From an American perspective, the question is easy,  Couples who want children, but cannot get them the traditional way, should adopt.  There are very many abortions, and some at least of the women concerned would prefer to place the child in an adoptive home if made aware of the option.  In America, at least, interracial adoption is not only socially acceptable but also common.  There is an intriguing discussion among Catholics about the adoption of embryos (via implantation), but as I understand it the chances of getting a living child that way are, though not nonexistent, slim,

The desire of parents for children of their own is reasonable.  But it does not trump all other considerations, such as the needs of children without parents,  In any event sperm and ovum donation satisfies the desire of only one parent for biological continuity (does it matter which?).

On the face of Franke's paper is irrelevant; we are dealing here with women who want offspring.
But my queries indicate places on which we might usefully hear from feminists,

With best wishes,

Phil Devine

My understanding is that there are about 40 families waiting to adopt every white newborn.
There are enough minority families to adopt minority newborns and, if ever there is a problem,
they are given to white families and become adoptable multiple times over. The claim is
problematic, therefore, that couples who cannot get children in the traditional way should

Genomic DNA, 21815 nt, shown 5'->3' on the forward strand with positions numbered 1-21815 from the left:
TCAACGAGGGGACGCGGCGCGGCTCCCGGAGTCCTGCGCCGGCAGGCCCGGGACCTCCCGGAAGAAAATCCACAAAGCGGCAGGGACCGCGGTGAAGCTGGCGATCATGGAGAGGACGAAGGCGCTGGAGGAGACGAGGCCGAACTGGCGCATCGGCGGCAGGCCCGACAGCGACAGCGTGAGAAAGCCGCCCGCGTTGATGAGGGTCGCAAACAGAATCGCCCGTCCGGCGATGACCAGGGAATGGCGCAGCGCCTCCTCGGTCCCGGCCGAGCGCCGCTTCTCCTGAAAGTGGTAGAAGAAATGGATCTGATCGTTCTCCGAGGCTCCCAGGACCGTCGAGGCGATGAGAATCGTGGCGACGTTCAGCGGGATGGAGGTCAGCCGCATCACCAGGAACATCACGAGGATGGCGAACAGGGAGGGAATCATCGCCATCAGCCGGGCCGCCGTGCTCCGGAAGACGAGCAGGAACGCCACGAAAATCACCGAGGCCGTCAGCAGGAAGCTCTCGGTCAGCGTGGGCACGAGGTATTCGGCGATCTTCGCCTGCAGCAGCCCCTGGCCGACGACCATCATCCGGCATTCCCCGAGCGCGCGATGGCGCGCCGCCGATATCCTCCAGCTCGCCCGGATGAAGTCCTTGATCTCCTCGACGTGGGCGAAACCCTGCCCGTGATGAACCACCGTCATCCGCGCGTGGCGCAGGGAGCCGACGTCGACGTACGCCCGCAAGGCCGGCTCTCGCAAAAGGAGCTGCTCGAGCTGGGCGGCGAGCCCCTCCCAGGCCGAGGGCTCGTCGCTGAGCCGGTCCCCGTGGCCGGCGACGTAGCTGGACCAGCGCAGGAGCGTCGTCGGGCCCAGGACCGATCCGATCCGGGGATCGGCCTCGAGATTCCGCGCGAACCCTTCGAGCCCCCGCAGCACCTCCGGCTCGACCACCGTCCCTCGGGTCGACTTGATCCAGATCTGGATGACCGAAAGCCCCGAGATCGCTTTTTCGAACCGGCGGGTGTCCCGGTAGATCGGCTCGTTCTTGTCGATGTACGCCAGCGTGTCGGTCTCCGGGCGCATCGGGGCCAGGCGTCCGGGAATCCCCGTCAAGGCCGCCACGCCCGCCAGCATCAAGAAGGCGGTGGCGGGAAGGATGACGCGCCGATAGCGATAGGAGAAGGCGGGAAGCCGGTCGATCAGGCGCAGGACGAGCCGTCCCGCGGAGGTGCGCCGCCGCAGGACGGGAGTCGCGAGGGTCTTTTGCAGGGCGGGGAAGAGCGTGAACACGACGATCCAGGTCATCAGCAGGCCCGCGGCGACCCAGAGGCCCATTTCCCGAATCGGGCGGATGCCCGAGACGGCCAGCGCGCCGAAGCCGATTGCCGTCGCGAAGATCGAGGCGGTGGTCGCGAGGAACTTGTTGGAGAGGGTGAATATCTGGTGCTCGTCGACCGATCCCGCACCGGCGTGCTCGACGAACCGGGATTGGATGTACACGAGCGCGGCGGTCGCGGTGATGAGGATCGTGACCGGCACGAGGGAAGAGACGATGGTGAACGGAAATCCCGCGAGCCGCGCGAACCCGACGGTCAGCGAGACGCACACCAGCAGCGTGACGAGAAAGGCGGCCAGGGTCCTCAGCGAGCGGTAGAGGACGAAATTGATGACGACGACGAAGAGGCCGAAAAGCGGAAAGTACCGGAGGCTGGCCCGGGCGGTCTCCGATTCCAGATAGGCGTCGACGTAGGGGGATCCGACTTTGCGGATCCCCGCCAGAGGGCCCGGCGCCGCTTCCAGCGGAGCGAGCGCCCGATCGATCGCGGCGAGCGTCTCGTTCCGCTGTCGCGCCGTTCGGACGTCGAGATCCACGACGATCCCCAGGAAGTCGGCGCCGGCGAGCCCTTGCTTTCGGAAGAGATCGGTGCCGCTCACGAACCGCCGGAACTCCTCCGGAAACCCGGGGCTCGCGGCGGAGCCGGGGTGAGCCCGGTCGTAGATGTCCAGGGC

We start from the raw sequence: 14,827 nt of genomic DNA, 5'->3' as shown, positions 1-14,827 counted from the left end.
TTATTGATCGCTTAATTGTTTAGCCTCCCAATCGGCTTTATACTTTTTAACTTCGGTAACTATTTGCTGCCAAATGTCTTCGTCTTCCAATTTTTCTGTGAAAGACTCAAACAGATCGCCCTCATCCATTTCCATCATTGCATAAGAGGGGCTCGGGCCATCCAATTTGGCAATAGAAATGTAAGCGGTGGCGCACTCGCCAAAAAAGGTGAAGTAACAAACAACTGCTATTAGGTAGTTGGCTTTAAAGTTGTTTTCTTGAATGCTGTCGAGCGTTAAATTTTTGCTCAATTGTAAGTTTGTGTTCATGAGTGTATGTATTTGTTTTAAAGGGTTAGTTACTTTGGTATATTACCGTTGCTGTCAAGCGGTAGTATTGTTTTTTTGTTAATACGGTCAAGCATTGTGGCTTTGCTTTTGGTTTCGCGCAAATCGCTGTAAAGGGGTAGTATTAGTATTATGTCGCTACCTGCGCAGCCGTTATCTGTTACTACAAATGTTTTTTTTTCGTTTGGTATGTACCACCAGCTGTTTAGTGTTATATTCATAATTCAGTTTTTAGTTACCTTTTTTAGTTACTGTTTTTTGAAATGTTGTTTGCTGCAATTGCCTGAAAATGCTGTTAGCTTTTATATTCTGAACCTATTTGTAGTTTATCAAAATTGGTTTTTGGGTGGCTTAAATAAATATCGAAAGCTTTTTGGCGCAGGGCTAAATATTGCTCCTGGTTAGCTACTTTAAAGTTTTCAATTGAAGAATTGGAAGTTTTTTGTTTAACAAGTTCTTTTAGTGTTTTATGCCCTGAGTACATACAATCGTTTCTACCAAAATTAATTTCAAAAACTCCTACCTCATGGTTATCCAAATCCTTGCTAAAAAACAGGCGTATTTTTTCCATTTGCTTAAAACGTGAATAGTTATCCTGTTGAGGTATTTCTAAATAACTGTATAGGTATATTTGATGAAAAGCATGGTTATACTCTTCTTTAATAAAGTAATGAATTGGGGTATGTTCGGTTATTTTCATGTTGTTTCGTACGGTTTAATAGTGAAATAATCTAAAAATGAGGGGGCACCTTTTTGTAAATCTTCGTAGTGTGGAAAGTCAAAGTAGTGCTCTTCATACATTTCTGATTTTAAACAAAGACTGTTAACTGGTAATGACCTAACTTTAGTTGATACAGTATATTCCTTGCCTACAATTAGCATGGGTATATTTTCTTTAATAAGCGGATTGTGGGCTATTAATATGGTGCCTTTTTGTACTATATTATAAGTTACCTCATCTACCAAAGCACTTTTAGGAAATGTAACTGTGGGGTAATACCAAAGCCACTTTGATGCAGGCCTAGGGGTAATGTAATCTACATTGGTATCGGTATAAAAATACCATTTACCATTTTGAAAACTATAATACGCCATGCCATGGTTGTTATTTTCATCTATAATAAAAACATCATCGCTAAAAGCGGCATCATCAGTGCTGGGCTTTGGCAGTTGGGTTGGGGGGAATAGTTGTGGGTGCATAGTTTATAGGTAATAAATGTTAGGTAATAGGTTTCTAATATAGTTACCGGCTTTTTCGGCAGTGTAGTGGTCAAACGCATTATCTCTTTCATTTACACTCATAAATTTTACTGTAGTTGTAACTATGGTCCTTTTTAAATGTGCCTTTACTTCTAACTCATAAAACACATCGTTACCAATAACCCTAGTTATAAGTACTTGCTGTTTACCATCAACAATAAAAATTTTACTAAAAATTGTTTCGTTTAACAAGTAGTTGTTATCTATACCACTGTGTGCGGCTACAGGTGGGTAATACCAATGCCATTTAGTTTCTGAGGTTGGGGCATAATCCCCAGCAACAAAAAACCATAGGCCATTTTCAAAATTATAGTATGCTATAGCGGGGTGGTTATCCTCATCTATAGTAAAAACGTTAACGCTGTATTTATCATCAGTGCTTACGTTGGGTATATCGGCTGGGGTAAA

adopt. Many people are adopting overseas for this reason, but that's complicated
and expensive. One curious thing is that so few people in the USA are aware that
the demand for adoptable newborns vastly outstrips the supply. Part of the reason is
that the media, which has tended to support abortion on demand, is slow to publish
(or emphasize) information that might create second thoughts about abortion,
and the pro-choice forces have long maintained that abortion is justified in part because
otherwise the child will be 'unwanted.'

Jim, frankly your message here is a reflection of the kind of blind paranoia that arises from the stubborn refusal to accept that the acceptance of abortion arises largely from the widespread acknowledgement of or acquiescence in the view that a minimally-formed embryo is not a full fledged person; see Warren's well-known article on this.  For goodness' sake, the voters of *Mississippi* could not find themselves able to commit to a contrary view; what does that tell you about the rest of the country?  Some people on polls give lip service to the pro-life view who, on reflection, do not really think we should act as if an 8-week embryo has exactly the same rights as an adult human being, enough to support the national consensus on abortion rights, especially amongst those charged with keeping the interpretation of our laws consistent with fundamental constitutional rights.  I know it's tempting to believe otherwise, and to fabricate media conspiracies to try to explain why people don't agree with the view that a fertilized egg is a full-fledged person, but as long as you resort to such paranoid inventions you will never understand why people think otherwise.